The diminutive, incredibly popular player, who was only surpassed by Iginla in March for career points in a Flames uniform, has pulled one on again in his bid to make an NHL comeback at age 41.

Fleury, who battled substance-abuse problems during his career, was reinstated to the League on Sept. 10, and is back rattling cages at Flames training camp.

"There's a blank sheet of ice out there," Fleury told reporters upon his arrival at camp. "Every day, every period, there's a different story that gets written.

"The game has changed. How much? I don't know," added Fleury, who played more than 1,000 NHL games, the most recent of which came with Chicago in 2002-03. "That's kind of why I'm here too. I'm curious. Everyone tells me the game is better. I want to know for a fact if it is."

It's almost certain, should Fleury follow through on his comeback attempt, that he'd begin the season with the Flames' new AHL franchise, the Abbotsford Heat, or the ECHL's Las Vegas Wranglers.

The Flames' most promising young prospect, Swedish center Mikael Backlund, will provide the coaching staff some serious food for thought, after splitting with his home-country side of Vasteras and going on an incredible tear last winter with the WHL champion Kelowna Rockets.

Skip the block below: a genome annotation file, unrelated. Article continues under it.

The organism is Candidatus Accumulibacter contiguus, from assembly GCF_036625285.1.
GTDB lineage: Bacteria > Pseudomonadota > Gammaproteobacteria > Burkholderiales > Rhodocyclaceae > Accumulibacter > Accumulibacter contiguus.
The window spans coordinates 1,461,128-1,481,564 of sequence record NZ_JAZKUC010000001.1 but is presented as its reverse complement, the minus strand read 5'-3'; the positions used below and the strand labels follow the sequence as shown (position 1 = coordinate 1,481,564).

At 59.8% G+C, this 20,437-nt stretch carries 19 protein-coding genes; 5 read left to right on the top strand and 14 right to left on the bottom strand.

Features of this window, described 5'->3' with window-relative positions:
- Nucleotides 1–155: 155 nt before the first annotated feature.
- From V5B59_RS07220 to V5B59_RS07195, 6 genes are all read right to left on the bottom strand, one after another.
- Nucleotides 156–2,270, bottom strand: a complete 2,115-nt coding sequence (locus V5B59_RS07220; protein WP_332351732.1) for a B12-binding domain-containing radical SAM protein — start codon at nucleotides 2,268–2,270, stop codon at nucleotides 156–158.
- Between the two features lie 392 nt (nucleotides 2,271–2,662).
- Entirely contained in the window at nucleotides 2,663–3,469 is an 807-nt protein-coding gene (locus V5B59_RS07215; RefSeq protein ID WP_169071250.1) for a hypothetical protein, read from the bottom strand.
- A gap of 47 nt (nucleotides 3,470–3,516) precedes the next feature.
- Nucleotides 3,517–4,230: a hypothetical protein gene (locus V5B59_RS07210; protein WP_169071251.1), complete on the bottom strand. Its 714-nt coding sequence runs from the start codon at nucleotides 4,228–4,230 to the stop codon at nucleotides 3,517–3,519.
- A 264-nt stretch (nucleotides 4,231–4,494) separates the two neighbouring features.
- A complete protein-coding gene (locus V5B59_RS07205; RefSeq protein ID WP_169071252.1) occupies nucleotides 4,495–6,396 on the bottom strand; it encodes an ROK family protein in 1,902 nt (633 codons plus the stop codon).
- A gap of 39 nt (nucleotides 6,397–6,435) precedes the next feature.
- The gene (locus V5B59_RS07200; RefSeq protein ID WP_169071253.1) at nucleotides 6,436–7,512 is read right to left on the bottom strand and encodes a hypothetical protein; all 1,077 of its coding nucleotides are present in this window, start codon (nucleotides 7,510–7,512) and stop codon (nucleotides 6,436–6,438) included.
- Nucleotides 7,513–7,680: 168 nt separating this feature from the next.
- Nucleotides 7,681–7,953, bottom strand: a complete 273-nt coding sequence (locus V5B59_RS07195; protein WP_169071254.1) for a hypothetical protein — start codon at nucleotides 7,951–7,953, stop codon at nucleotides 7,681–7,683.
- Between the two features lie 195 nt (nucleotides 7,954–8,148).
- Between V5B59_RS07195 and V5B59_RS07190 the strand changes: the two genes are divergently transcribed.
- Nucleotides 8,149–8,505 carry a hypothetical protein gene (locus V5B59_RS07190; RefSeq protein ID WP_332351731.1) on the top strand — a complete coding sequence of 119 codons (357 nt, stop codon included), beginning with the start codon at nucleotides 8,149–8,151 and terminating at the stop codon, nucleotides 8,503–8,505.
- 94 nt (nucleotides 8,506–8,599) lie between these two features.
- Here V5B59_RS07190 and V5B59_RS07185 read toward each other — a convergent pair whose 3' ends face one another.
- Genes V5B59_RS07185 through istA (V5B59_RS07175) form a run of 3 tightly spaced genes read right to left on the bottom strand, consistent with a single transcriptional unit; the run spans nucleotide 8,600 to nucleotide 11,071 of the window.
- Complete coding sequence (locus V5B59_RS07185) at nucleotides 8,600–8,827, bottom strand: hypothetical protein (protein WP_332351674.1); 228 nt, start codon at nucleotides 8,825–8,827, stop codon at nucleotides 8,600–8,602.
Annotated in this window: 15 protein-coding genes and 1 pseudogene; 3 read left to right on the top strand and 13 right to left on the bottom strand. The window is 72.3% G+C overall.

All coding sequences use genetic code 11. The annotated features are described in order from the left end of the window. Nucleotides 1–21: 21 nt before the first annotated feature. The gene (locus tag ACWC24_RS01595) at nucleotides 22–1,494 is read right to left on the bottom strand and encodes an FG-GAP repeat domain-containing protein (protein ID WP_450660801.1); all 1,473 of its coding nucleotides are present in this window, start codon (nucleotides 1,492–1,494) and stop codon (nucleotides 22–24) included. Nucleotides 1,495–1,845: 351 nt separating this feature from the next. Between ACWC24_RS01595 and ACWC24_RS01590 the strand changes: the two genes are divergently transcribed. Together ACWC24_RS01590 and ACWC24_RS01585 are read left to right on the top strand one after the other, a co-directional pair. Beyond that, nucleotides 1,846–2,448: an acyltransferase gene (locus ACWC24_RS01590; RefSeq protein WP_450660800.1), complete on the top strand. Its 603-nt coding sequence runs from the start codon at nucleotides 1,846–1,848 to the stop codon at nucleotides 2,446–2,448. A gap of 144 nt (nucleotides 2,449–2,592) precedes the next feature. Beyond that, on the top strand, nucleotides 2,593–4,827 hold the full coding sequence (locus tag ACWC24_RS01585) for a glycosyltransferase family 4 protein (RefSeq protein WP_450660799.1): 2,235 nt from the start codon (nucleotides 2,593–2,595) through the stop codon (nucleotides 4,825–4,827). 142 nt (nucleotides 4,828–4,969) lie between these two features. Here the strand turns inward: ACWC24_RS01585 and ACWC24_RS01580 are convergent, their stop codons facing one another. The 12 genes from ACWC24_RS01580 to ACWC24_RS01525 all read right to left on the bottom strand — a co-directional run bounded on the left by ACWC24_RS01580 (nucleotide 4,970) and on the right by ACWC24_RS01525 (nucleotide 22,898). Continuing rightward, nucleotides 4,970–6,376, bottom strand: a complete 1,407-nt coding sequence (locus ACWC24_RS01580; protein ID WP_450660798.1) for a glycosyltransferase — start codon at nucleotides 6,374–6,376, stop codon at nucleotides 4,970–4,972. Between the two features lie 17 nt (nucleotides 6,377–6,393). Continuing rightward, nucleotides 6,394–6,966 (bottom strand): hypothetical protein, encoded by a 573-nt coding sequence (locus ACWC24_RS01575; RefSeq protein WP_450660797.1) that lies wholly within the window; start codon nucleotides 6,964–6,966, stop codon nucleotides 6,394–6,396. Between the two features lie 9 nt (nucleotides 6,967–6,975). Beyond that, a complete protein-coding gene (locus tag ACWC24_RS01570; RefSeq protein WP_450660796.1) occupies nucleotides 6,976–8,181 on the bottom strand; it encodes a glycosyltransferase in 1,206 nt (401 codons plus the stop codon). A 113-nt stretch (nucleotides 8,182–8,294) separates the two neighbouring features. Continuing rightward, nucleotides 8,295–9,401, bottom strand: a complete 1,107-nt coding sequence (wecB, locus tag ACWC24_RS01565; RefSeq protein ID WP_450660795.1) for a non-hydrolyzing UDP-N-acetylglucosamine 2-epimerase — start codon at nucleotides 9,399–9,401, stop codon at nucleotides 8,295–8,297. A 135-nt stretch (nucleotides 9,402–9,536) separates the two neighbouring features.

The likes of Jamie Lundmark, Garth Murray, Brett Sutter, Jason Jaffray, Riley Armstrong and Kyle Greentree will push for the final couple of roster spots, but will most likely end up in Abbotsford.

The Flames landed the NHL's biggest free-agent prize of the summer in Bouwmeester, signing the former Florida Panther to a five-year deal worth $6.68M per season.

Now, the fun begins for Flames brass -- whom to pair him with? Do they place Bouwmeester alongside Robyn Regehr, the club's most valuable player, for the ultimate shutdown duo?

Or how about teaming him up with Dion Phaneuf? The hellacious hitter and former Norris Trophy finalist is eager for redemption after a sub-par season that ended in a separated shoulder and cracked rib.